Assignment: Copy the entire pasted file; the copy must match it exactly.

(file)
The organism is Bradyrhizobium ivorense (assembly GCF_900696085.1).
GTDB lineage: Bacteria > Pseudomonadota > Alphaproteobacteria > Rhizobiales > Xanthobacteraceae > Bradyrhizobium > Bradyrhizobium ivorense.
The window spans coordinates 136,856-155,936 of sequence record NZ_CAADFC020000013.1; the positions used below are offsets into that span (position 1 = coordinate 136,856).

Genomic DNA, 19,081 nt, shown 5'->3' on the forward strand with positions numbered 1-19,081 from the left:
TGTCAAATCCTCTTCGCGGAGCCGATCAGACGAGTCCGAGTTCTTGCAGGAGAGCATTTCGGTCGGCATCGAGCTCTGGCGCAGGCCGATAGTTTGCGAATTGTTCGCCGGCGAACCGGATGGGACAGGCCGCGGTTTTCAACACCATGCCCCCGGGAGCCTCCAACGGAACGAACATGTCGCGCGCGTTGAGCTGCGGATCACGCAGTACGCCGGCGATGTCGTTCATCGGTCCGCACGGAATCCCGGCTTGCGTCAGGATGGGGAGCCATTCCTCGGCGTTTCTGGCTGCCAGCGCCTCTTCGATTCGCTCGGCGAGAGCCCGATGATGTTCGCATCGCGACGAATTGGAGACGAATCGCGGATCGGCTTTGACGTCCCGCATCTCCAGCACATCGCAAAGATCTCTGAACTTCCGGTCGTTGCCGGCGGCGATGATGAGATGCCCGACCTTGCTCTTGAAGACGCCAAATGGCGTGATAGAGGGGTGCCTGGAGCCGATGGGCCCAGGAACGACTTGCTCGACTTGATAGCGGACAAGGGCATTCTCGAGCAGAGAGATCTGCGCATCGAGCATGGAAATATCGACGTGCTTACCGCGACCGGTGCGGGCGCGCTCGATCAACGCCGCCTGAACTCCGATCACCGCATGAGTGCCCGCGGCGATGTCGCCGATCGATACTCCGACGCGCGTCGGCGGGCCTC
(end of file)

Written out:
The organism is Bradyrhizobium ivorense (assembly GCF_900696085.1).
GTDB lineage: Bacteria > Pseudomonadota > Alphaproteobacteria > Rhizobiales > Xanthobacteraceae > Bradyrhizobium > Bradyrhizobium ivorense.
The window spans coordinates 136,856-155,936 of sequence record NZ_CAADFC020000013.1; the positions used below are offsets into that span (position 1 = coordinate 136,856).

Genomic DNA, 19,081 nt, shown 5'->3' on the forward strand with positions numbered 1-19,081 from the left:
TGTCAAATCCTCTTCGCGGAGCCGATCAGACGAGTCCGAGTTCTTGCAGGAGAGCATTTCGGTCGGCATCGAGCTCTGGCGCAGGCCGATAGTTTGCGAATTGTTCGCCGGCGAACCGGATGGGACAGGCCGCGGTTTTCAACACCATGCCCCCGGGAGCCTCCAACGGAACGAACATGTCGCGCGCGTTGAGCTGCGGATCACGCAGTACGCCGGCGATGTCGTTCATCGGTCCGCACGGAATCCCGGCTTGCGTCAGGATGGGGAGCCATTCCTCGGCGTTTCTGGCTGCCAGCGCCTCTTCGATTCGCTCGGCGAGAGCCCGATGATGTTCGCATCGCGACGAATTGGAGACGAATCGCGGATCGGCTTTGACGTCCCGCATCTCCAGCACATCGCAAAGATCTCTGAACTTCCGGTCGTTGCCGGCGGCGATGATGAGATGCCCGACCTTGCTCTTGAAGACGCCAAATGGCGTGATAGAGGGGTGCCTGGAGCCGATGGGCCCAGGAACGACTTGCTCGACTTGATAGCGGACAAGGGCATTCTCGAGCAGAGAGATCTGCGCATCGAGCATGGAAATATCGACGTGCTTACCGCGACCGGTGCGGGCGCGCTCGATCAACGCCGCCTGAACTCCGATCACCGCATGAGTGCCCGCGGCGATGTCGCCGATCGATACTCCGACGCGCGTCGGCGGGCCTC